ber of the Board of Editors of

And Fred, Mary, Steve, Cindy,
Ephren, Rick, Dinah, Vicki, Mike, Conrad,
Jon, Ron, Barb, and the rest of the
cast of thousands.
General Staff Meeting
is still going to be tomorrow,
Feb. 2, at 7:30 in the Stud. Pub.
to organize sales and preview the new issue-please be there!

S
N

F -Y fi' s : a s a s. a F i Y-a''-Q a z a a s -: v a s s v a a s v s c a s s s a
N

Aeross Campus.

MI
.4
p',,

i'.a.. a.:. a

-il

8 t 8 a s o a . s

TUESDAY, FEB. 1
8 a.m.--The Bureau of Indus-
trial Relations Seminar will pre-
sent "The Management of Man-
agers" in the Union.
1:30 p.m. - The Management
Development S e m i n a r presents
"Better Letter and Report Writ-
ing" in the Union.
4:30 p.m. - Donald C. Earl, of
Leeds, England, will discuss "The
Roman Aristocratic Ideal" in
Aud. A.
7:30 p.m.-Kingsbury Marzolf,
of the architecture dept., will
speak on "Historical Architecture
of Scandinavia" in the Architec-
ture Aud.
8 p.m.--The PTP will present
the ACT in Moliere's "Tartuffe"
at Lydia Mendelssohn Theatre.
8 p.m.-President Hatcher will
introduce a symposium on "The
Future of American Individual-
ism," after which Dr. Kenneth
Kenniston of Yale University
Medical School will deliver the

keynote speech, "Students and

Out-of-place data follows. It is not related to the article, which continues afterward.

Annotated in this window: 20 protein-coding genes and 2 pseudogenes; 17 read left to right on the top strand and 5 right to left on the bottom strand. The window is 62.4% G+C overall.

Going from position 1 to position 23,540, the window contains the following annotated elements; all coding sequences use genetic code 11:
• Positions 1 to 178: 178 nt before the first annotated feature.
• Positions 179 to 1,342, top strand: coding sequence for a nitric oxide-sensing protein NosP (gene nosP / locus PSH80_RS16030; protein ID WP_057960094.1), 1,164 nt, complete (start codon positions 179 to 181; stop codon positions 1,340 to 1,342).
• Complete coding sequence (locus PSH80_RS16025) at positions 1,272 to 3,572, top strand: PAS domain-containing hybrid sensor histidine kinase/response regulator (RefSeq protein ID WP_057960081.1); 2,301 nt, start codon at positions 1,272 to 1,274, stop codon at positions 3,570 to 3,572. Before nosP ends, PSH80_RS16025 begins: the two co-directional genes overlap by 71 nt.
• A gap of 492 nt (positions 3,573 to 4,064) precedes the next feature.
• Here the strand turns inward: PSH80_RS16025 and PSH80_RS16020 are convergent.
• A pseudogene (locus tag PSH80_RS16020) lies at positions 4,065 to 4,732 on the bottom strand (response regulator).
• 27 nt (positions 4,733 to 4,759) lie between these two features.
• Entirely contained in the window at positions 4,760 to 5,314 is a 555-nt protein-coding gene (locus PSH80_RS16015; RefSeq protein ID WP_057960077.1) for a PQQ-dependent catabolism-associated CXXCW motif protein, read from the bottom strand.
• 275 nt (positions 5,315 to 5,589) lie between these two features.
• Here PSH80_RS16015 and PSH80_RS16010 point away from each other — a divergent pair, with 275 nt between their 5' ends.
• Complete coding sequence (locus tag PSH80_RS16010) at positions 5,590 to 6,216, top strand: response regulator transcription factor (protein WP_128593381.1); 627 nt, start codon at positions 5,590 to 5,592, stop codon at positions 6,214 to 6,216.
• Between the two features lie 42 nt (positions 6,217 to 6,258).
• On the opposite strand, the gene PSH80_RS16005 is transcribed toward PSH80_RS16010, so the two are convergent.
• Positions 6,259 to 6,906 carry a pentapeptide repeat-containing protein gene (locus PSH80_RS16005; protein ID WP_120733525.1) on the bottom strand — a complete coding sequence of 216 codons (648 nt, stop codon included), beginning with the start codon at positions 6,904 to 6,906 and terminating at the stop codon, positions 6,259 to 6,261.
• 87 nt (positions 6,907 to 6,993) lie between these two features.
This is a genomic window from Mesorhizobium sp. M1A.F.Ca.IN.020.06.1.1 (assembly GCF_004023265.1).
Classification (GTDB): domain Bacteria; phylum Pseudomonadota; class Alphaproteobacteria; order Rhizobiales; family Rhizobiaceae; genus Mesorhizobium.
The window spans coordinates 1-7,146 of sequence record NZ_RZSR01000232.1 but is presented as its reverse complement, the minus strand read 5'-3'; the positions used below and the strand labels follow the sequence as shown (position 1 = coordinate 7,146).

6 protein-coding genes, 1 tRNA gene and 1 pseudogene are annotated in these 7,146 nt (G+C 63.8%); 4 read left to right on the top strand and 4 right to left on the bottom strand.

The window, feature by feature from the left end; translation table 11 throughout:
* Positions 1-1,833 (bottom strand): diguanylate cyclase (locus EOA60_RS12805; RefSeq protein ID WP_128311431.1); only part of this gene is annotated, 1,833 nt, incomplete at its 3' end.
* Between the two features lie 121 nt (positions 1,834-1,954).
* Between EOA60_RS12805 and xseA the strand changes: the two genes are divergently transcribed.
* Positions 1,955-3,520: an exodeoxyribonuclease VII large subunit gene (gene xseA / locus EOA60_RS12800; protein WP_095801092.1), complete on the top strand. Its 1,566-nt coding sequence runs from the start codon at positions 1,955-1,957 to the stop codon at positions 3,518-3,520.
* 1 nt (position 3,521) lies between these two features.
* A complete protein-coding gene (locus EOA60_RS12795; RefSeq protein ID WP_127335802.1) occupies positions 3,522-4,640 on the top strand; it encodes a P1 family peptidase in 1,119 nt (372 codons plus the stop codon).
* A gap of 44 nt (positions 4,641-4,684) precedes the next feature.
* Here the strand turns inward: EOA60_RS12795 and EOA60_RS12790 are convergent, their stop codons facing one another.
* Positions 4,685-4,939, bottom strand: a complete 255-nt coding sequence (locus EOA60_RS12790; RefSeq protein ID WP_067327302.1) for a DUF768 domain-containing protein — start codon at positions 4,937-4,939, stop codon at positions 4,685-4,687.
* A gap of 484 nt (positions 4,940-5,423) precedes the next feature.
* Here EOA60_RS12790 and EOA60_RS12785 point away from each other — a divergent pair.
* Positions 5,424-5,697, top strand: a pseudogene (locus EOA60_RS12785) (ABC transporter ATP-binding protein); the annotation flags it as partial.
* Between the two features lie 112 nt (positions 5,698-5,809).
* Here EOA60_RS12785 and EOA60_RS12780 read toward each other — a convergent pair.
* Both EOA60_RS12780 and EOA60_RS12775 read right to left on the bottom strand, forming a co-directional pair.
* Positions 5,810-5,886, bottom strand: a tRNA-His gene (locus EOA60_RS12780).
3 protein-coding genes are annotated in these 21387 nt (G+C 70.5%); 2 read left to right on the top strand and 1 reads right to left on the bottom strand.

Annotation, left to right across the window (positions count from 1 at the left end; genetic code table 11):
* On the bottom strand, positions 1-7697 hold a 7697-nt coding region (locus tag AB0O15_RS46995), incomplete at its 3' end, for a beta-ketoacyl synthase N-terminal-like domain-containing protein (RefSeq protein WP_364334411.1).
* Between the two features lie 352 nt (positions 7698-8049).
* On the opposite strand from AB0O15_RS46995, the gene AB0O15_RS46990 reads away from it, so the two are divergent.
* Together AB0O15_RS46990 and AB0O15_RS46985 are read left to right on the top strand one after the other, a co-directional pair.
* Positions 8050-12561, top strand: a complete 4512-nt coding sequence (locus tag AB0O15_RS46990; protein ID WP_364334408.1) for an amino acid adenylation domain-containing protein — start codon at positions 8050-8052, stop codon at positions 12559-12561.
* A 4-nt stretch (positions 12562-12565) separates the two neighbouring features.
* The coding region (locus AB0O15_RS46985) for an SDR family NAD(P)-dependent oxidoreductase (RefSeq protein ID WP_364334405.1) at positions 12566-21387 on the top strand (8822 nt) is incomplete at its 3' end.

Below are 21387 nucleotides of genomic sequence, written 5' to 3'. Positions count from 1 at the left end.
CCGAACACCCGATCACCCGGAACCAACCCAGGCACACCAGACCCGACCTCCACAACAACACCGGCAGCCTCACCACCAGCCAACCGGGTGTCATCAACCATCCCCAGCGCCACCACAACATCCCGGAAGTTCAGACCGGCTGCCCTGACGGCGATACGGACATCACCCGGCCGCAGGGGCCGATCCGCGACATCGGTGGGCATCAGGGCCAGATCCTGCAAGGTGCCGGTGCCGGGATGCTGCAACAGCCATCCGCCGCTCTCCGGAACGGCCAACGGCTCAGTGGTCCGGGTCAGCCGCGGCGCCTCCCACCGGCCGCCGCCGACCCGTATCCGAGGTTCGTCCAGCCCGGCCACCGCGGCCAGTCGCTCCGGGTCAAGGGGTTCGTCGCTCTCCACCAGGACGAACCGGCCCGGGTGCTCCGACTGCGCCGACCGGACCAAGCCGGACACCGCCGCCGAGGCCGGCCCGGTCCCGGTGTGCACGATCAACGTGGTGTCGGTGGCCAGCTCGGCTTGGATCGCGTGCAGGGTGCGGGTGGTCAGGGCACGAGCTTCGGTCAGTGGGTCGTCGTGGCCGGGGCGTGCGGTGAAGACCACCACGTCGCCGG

'the System'," in Rackham Aud.
WEDNESDAY, FEB. 2
8 a.m.-The Bureau of Indus-
trial Relations Workshop will pre-
sent "Letter and Report Writing"
in the Union.
8:30 a.m.-The Bureau of In-
dustrial Relations Workshop will
present "Letter and Report Writ-
ing" at the Union.
1:30 p.m. -- The Management
Development Seminar will present
"Problem Solving and Decision
Making" in the Union.
8 p.m.-The PTP will present
ACT in Moliere's "Tartuffe" at
Lydia Mendelssohn Theatre.
8 p.m.-The University Players
will present Robert Anderson's
"The Days Between" at Trueblood
Aud.
8:30 p.m.-The Musical Society
Chamber Arts Series will present
Hermann Prey, baritone, at Rack-
ham Aud.

Use
Daily
Classified
Ads

4

I

DIAL 662-6264
SHOWS AT 1 :00
3:00-5:00-7:00 & 9:00
'1101) "TlHALR

I

a

U

I

Ed

1 rd ! trd -.Y.

ENDING
THURSDAY

Matinees: 1 :15 and 3:50
Evenings: 6:30 and 9:00
Prices: Matinees $1.25
Nights and Sunday $1 .50
IMCentury fo
prtset.
1 r:
sa Metv

* I
.1
*1
* U
*1

:; .
: , .
_.<.:<. .
:; .
:.> .
Y
;

COLOR BY BE LIX
CINEMASCOPE

THIS FRIDAY NIGHT!
First Concert of 1966
The 18-piece
U of M JAZZ BAND
* CONCERT: 8:30 P.M., HILL
LECTURE: 7:00 P.M., HILL
Nat Hentoff, noted jazz critic and author
DON' TMISS EITHER OF
THESE EXCITING EVENTS!
FREE-sponsored by UAC and The School of Music

*
FEB. 16& 17th
"OTHELLO"

11

K

I

I

UAC's
MUSKET '66
presents
WEST
STORY
Lydia Mendelssohn Theatre
February 9-10-1 1-12
Individual Ticket Sales
February 1-12
TICKETS AVAILABLE
MUSKET offices
WArIIfAN I I AtIE

III *5.au 114

I

I

~,o.e'U U U K ~ff if,. U

Back to Top

© 2021 Regents of the University of Michigan